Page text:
Improving Assessment in Higher Education

Improving Assessment in Higher Education: A Whole Institution Approach

Richard Henry
Stephen Marshall
Prem Ramburuth
Copyright Date: 2013
Published by: UNSW Press
Pages: 344
https://www.jstor.org/stable/j.ctt5vkq31
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  • Book Info
    Improving Assessment in Higher Education
    Book Description:

    All teaching institutions recognise the need to make continual improvements in the quality of teaching and learning. But how, in the resource-constrained environments of universities, can quality be improved without increasing resources to fund it? The governing body at the University of New South Wales gave its president and vice-chancellor three years to find a way to do just that in the area of student assessment. Improving Assessment in Higher Education offers a wealth of detail on this innovative project which aimed to improve the efficiency of student assessment while maintaining and improving its quality.

    eISBN: 978-1-74224-662-8
    Subjects: Education

Table of Contents

  1. Front Matter
    (pp. i-iv)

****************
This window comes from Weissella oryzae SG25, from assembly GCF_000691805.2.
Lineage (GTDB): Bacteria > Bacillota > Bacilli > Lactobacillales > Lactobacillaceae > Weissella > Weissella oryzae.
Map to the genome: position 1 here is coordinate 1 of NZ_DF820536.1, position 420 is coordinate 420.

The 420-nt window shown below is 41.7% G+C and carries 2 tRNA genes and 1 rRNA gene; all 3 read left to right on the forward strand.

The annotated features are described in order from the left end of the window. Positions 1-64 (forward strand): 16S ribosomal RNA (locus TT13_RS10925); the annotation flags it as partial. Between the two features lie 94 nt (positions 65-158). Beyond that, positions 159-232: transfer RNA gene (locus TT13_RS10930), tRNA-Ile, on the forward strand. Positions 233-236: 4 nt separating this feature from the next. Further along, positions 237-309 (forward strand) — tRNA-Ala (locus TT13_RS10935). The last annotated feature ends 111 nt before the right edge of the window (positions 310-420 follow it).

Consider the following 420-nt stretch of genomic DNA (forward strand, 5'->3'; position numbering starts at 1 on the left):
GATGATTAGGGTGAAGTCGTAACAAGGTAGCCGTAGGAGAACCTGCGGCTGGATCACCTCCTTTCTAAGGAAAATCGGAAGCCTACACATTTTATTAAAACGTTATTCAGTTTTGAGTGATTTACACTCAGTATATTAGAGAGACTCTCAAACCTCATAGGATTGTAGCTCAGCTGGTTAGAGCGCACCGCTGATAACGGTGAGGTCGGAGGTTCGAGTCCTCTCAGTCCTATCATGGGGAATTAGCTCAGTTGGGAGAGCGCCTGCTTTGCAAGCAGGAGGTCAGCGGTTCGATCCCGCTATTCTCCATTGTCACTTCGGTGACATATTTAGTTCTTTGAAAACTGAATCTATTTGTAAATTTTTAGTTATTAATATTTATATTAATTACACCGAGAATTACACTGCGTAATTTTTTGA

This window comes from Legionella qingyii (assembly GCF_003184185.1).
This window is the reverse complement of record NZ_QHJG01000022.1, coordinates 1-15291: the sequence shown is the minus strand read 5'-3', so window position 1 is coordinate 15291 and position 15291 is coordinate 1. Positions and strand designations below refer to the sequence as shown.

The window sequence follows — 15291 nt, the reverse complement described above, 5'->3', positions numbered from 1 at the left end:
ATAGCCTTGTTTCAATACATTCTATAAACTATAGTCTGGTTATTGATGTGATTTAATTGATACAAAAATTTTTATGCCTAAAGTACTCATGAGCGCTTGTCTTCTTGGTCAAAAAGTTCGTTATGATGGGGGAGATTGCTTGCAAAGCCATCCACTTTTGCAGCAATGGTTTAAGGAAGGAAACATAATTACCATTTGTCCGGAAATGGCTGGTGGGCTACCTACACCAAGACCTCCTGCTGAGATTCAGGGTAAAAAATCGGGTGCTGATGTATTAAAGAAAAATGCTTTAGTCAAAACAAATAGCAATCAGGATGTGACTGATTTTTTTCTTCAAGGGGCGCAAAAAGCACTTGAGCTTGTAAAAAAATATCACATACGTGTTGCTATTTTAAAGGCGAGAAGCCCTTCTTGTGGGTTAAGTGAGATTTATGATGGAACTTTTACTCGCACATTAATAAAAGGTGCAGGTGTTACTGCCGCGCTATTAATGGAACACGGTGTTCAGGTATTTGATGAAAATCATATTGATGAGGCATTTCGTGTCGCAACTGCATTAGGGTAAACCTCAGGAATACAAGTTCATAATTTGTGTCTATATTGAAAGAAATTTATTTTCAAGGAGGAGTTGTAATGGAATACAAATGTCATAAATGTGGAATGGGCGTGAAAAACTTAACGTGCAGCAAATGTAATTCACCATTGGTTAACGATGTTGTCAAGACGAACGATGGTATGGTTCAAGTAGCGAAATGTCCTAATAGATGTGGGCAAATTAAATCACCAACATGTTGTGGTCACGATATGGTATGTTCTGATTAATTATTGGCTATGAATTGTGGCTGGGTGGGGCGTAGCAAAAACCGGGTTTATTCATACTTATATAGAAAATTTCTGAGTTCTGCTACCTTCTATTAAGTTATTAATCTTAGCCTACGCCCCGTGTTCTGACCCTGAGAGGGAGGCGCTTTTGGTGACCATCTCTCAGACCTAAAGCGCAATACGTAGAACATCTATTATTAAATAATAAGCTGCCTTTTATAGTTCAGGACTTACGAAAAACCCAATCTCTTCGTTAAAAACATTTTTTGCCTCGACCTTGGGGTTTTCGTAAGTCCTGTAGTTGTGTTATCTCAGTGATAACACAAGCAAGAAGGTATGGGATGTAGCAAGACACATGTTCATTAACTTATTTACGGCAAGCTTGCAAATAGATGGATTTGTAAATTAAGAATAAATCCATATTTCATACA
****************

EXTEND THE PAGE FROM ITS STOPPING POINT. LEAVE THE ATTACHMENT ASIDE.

2. Table of Contents
    (pp. v-vi)
  3. LIST OF CONTRIBUTORS
    (pp. vii-viii)
  4. FOREWORD
    (pp. ix-x)
    Frederick G Hilmer

    Over the last five years, universities, particularly research-intensive universities such as UNSW, have had to cope with a number of challenges. First, funding per student has remained at best flat, while research funding, both for projects and overheads, is declining. Second, competition for top students, both domestically and internationally, is intensifying. Students are more demanding of quality, producing surveys such as the International Student Barometer that highlight good and poor performance. Third, we face vigorous competition in attracting and retaining top staff. As a result, workload pressure on academic staff seems to increase relentlessly. Academic staff need to teach well,...

  5. PREFACE
    (pp. xi-xii)
    Richard Henry, Stephen Marshall and Prem Ramburuth
  6. ABBREVIATIONS
    (pp. xiii-xvi)
  7. PART I
    • 1 INTERNATIONAL AND NATIONAL CONTEXTS IN HIGHER EDUCATION
      (pp. 2-24)
      Prem Ramburuth, Richard Henry and Stephen Marshall

      The institutional level Assessment Project at UNSW was conducted in a period of changing dynamics in the higher education sector. This chapter seeks to capture key aspects of these changes and consider their implications for universities nationally and internationally, as well as the more direct implications for UNSW.